ASHA 2018 Presentation Handout

TOTs: A Hot Topic!

1-hour Seminar
Session #1609
Friday, November 16, 2018 at 5-6 PM
CC/254B (Level 2)
Authors: Robyn Merkel-Walsh, MA, CCC-SLP & Lori Overland, MS, CCC-SLP, C/NDT, CLC

ABSTRACT

Presentation explores:
  1. What is TOTs?
  2. Why is TOTs a hot topic?
  3. Surgical controversies and
  4. Therapeutic controversies

INTRODUCTION

TOTs! This acronym for Tethered Oral Tissues is appearing in blogs, social media and speech pathology workshops. Three terms are being used synonymously to identify this condition:
  1. Ankyloglossia
  2. Tongue-Tie and
  3. Tethering of Oral Tissues (TOTS)
Tethering of Oral Tissues (TOTs) is a fairly new term that was coined by Kevin Boyd, DDS at the International Association of Tongue-tie Professionals at their annual conference in Quebec, Montreal Canada in October of 2014. TOTS as a term is more inclusive of tissue restriction of the tongue, lips and buccal frena (Boyd, 2014).

TOTs has been called a “fad” by some (Ghaheri, 2014), and well known clinicians such as Kummer, have presented articles and blogs about unnecessary surgical intervention (Kummer, 2016). Ghaheri (2014) stated that TOTs is not a fad, and increased awareness is based on recently discovered genetic factors and the increased rate of breastfeeding. TOTs has also been brought into the limelight due to the Brazil’s Teste da Linguinha/Frenulum Inspection Law which now requires all infants to have their frenulum inspected at birth, and revised, if warranted (Martinelli, Marchesan & Berretin-Felix, 2012).
The ASHA Leader Blog had an ongoing debate about Evidenced Based Practices (EBP) regarding TOTs and the question of the SLP’s role in this controversy (Potock, 2015; Potock, 2017; Merkel-Walsh, 2017). Clinical symposiums have included: Connecting the Dots for TOTs (Siegel, Calasuma, Emanuel, Fabbie, Watson-Genna, Merkel-Walsh & Overland, 2017) and manuals and texts have been published such as: The Functional Assessment and Remediation of TOTs (Merkel-Walsh & Overland, 2018), Please Release Me - The Tethered Oral Tissue Puzzle (Pine, 2018) and Demystifying the Tongue Tie (Boshart, 2015). In the past few years, ASHA Conventions have also featured sessions and poster sessions regarding TOTs (Meaux, Savage & Gonsoulin, 2016; Kummer, 2016; Merkel-Walsh & Overland, 2017) with disagreements among the presenters regarding the need for surgical and therapeutic interventions.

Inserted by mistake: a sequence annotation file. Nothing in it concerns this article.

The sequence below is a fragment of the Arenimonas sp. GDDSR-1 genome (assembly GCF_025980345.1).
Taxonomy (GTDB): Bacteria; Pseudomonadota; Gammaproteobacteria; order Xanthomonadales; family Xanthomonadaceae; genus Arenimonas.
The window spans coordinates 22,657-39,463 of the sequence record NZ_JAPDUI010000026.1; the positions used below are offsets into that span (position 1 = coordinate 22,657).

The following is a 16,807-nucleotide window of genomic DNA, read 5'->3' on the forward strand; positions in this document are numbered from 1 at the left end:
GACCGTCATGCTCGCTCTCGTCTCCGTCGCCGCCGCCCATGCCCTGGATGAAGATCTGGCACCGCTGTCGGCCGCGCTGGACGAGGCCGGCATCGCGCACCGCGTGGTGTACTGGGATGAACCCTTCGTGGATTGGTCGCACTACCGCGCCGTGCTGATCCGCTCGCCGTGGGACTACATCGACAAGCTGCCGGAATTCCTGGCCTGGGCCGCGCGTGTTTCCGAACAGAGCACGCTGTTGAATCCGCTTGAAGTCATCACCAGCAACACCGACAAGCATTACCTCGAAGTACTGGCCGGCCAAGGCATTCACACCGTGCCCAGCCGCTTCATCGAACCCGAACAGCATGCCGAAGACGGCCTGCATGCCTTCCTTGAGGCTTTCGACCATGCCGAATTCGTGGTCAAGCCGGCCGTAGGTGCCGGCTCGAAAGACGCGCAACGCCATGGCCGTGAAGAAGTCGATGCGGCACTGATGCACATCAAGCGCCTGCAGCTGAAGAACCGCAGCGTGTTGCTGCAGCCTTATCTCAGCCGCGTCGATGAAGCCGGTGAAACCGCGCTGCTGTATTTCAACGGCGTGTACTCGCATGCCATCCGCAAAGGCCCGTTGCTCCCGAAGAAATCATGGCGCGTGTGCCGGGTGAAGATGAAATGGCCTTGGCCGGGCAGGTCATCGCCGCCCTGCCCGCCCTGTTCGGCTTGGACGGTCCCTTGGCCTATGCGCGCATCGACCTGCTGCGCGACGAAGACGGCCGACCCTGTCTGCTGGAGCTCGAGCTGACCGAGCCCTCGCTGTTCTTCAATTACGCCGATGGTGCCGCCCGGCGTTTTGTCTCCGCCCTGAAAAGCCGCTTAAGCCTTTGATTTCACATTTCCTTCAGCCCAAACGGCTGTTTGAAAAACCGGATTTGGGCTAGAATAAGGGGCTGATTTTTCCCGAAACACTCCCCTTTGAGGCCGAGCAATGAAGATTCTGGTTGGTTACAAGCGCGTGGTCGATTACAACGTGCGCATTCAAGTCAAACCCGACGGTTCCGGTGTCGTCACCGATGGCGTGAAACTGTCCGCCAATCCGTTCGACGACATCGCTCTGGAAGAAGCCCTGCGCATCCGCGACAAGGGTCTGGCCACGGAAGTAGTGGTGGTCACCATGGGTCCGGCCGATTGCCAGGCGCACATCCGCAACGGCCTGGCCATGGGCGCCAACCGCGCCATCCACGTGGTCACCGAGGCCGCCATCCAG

Organizations such as the International Association of Orofacial Myology (IAOM) and the Academy of Orofacial Myofunctional Therapy (AOMT) have been highlighting this diagnosis and implications for therapy and surgery. As SLPs we do not learn a great deal about TOTs in our collegiate education, but can learn more about the condition on a post-graduate level. Linda D’Onofrio presented at the ASHA Convention in 2017 about the importance of teaching students orofacial myofunctional therapy in their graduate programs (D’Onofrio, 2017a). To date, SLP’s who want specific TOTs education have relied on interprofessional workshops held by the IAOM or AOMT, or TOTs organizations such as the International Affiliation of Tongue-Tie Professionals (IATP) and the International Consortium of oral Ankylofrenula Professionals (ICAP). Training can be intensive but also expensive and the quest for certification level programs is raising interprofessional tensions. SLPs as consumers must be cautious regarding the credentialing agency and what their certification actually means in regards to state licensure and national certification, such as the Certificate of Clinical Competence from ASHA.
The areas of research that are most prevalent regarding TOTs include: the impact of TOTs on breastfeeding (Merdad & Mascarenhas, 2013) and the possible relationship of TOTs and aerophagia (Siegel, 2017). Other researchers have linked TOTs to Obstructive Sleep Apnea (OSA) (Huang, Quo, Berkowski & Guilleminault, 2015). There is emerging evidence that orofacial myofunctional therapy is an effective treatment method in OSA (Camacho, Certal, Abdullatif, Zaghi, Ruoff, Capasso & Kushida, 2015), and this once again leads to the question of what professional scope encompasses this treatment. Certainly with upper aerodigestive tract and respiration written into the SLP’s Scope of Practice (ASHA, 2016) this may be an evolution in the therapeutic practices of SLPs.

PRESENTATION OF THE PROBLEM

So why is TOTs such a hot topic? Over the past few years, TOTs has been more frequently discussed in the fields of lactation, speech pathology, oral surgery, orofacial myology and otolaryngology. Not only is it discussed, there seems to be an ongoing social media war regarding diagnosing and treating TOTs. This presentation explores the following debates:
HOT TOPIC #1: Best Practices for surgical revision (scissor versus laser)
TOTs surgery known as: frenectomy or frenotomy, can be performed by several surgeons, but is usually performed by dentists, oral and maxillofacial surgeons, or otolaryngologists. There are two procedures that are often performed: scalpel/scissor or laser. Generally, the revision of TOTs is a low risk procedure. Common complications include mild pain, bleeding, reattachment, scarring and incomplete release (Raghevendra-Reddy, Marudhappan, Devi & Narange, 2014; Siegel, 2017; Ghaheri, 2015 Chabey, Arora, Thakur & Narula, 2011).